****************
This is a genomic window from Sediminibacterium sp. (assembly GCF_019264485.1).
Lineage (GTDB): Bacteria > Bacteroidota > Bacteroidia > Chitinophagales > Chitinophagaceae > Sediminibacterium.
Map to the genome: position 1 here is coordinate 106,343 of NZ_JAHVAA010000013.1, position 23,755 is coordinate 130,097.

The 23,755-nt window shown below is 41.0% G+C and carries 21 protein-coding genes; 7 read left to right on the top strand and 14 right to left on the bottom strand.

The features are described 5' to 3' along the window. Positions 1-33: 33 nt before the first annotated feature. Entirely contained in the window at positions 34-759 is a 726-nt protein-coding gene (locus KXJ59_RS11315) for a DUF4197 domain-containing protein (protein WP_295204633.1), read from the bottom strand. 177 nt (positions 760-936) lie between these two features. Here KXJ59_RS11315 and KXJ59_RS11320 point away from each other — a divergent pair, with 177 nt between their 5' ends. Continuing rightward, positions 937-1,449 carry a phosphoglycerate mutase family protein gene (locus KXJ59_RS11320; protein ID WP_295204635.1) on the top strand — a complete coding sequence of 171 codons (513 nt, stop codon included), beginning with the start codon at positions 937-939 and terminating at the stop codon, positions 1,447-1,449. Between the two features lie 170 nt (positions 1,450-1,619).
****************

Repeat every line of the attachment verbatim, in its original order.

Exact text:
This is a genomic window from Sediminibacterium sp. (assembly GCF_019264485.1).
Lineage (GTDB): Bacteria > Bacteroidota > Bacteroidia > Chitinophagales > Chitinophagaceae > Sediminibacterium.
Map to the genome: position 1 here is coordinate 106,343 of NZ_JAHVAA010000013.1, position 23,755 is coordinate 130,097.

The 23,755-nt window shown below is 41.0% G+C and carries 21 protein-coding genes; 7 read left to right on the top strand and 14 right to left on the bottom strand.

The features are described 5' to 3' along the window. Positions 1-33: 33 nt before the first annotated feature. Entirely contained in the window at positions 34-759 is a 726-nt protein-coding gene (locus KXJ59_RS11315) for a DUF4197 domain-containing protein (protein WP_295204633.1), read from the bottom strand. 177 nt (positions 760-936) lie between these two features. Here KXJ59_RS11315 and KXJ59_RS11320 point away from each other — a divergent pair, with 177 nt between their 5' ends. Continuing rightward, positions 937-1,449 carry a phosphoglycerate mutase family protein gene (locus KXJ59_RS11320; protein ID WP_295204635.1) on the top strand — a complete coding sequence of 171 codons (513 nt, stop codon included), beginning with the start codon at positions 937-939 and terminating at the stop codon, positions 1,447-1,449. Between the two features lie 170 nt (positions 1,450-1,619).